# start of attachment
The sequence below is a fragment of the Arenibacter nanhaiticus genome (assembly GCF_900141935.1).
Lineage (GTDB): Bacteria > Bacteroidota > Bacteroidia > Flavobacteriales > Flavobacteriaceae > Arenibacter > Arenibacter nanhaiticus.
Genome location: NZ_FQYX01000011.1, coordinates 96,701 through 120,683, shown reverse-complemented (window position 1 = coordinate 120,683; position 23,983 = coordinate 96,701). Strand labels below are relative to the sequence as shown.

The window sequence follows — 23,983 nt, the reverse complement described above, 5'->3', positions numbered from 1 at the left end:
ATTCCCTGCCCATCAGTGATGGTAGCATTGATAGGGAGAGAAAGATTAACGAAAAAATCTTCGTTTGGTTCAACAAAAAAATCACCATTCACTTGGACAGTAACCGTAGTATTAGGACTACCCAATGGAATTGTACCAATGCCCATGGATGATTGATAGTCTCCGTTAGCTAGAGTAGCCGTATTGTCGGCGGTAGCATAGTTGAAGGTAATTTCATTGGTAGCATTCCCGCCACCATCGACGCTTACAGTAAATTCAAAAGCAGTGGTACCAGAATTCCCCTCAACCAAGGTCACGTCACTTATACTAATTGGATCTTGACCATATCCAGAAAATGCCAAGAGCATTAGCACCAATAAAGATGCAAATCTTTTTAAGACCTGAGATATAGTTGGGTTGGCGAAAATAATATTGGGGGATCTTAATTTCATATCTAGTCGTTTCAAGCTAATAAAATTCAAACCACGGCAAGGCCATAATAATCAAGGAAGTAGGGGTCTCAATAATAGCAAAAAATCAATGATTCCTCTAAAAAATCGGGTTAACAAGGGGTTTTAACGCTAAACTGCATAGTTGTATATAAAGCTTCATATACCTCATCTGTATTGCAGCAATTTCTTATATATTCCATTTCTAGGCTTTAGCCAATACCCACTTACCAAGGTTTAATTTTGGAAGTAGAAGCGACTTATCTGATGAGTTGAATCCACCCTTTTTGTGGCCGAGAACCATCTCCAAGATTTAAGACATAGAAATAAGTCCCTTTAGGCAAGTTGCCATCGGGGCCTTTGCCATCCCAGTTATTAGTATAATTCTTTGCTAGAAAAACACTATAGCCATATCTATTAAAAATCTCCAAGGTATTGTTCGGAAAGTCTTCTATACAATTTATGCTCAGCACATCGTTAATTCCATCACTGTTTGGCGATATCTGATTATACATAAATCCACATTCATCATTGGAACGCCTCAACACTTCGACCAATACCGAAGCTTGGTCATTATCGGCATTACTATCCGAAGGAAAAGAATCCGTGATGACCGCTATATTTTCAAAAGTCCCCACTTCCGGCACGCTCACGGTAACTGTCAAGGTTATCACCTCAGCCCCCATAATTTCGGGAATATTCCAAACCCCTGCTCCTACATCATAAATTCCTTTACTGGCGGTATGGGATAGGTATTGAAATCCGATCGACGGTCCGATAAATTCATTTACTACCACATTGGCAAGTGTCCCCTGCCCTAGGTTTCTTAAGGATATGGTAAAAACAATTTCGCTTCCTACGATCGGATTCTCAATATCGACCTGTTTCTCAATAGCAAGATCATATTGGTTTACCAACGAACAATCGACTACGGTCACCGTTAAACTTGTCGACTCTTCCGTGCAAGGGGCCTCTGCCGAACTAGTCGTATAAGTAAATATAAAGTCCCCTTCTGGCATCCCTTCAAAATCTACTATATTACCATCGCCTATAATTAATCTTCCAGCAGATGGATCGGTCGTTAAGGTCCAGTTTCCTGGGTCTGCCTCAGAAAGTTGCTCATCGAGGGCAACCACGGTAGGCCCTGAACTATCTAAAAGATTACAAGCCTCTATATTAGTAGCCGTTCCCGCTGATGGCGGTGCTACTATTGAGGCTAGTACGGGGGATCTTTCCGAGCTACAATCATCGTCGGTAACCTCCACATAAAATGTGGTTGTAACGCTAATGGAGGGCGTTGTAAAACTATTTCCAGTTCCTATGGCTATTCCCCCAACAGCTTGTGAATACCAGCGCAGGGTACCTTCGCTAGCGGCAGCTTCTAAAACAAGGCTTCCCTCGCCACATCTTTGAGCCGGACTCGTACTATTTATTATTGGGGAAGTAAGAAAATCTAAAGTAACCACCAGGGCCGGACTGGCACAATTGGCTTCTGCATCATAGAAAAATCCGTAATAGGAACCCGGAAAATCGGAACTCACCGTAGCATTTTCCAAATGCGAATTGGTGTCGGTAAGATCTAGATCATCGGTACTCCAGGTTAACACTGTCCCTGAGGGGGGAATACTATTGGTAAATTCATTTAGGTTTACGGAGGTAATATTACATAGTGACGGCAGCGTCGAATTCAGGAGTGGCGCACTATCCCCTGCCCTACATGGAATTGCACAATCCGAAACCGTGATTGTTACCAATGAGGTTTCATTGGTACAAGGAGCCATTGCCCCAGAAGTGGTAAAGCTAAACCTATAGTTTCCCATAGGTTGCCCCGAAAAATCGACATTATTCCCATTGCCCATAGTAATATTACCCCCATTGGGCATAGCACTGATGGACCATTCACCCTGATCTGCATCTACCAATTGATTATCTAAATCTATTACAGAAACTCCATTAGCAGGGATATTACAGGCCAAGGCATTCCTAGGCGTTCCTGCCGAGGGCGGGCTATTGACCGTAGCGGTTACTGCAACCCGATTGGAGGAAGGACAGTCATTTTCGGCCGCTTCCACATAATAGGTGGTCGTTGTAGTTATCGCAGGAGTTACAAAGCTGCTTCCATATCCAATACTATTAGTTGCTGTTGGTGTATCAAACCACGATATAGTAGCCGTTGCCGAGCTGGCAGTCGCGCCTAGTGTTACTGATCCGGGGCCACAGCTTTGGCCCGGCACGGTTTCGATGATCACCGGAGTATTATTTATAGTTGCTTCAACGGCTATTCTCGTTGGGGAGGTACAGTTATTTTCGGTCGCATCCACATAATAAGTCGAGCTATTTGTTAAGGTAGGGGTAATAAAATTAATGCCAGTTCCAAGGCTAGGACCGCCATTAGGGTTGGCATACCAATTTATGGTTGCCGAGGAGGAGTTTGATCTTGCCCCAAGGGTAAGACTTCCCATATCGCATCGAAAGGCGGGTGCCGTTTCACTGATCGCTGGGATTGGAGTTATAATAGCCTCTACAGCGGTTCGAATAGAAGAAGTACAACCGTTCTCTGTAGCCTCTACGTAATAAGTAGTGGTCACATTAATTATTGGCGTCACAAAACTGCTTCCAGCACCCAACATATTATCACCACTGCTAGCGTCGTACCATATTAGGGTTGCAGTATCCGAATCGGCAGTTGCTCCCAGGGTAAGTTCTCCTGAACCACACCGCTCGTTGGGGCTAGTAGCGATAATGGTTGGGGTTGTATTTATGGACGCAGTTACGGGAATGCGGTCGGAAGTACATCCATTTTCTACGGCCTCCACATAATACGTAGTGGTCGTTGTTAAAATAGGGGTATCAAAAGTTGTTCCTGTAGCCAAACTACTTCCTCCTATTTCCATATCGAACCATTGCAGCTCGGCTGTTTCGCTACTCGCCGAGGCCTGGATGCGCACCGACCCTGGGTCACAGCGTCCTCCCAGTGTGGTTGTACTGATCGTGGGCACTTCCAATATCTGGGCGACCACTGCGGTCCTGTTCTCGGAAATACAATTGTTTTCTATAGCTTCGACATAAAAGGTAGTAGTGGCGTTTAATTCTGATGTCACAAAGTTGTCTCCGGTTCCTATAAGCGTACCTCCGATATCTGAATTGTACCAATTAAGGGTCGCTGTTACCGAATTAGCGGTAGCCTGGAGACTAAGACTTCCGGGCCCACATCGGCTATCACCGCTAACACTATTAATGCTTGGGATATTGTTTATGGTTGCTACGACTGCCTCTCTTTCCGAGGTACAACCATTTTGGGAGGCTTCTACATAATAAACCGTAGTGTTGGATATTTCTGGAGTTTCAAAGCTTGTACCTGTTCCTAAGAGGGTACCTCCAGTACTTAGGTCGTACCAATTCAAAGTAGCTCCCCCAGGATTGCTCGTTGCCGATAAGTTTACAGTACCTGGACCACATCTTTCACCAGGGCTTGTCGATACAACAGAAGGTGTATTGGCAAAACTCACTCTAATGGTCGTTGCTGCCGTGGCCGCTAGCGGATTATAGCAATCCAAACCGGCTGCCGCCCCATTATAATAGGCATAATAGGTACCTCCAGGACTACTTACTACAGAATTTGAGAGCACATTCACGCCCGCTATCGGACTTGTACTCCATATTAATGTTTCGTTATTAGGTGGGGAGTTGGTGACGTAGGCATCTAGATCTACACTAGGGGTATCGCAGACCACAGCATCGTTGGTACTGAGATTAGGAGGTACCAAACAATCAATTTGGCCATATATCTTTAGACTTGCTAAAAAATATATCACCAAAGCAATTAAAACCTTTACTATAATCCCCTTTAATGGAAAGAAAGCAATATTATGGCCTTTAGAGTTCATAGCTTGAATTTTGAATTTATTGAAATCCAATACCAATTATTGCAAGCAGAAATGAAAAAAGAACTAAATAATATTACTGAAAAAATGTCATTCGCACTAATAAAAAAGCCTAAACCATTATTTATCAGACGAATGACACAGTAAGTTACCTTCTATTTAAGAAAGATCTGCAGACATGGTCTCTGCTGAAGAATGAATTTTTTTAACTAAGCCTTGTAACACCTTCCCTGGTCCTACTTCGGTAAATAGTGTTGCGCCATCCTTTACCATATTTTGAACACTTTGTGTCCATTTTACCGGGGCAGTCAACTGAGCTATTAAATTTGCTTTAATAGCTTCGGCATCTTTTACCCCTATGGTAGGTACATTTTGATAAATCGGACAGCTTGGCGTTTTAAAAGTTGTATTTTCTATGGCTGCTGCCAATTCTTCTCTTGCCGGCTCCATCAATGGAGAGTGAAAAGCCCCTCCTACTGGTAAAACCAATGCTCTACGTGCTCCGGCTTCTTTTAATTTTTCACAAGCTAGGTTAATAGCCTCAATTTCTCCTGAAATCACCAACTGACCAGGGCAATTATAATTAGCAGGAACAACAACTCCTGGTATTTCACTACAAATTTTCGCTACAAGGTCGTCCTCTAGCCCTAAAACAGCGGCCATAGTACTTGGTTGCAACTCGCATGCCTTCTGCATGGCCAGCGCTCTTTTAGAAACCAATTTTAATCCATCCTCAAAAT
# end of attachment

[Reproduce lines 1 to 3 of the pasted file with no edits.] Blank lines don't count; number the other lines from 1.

The sequence below is a fragment of the Arenibacter nanhaiticus genome (assembly GCF_900141935.1).
Lineage (GTDB): Bacteria > Bacteroidota > Bacteroidia > Flavobacteriales > Flavobacteriaceae > Arenibacter > Arenibacter nanhaiticus.
Genome location: NZ_FQYX01000011.1, coordinates 96,701 through 120,683, shown reverse-complemented (window position 1 = coordinate 120,683; position 23,983 = coordinate 96,701). Strand labels below are relative to the sequence as shown.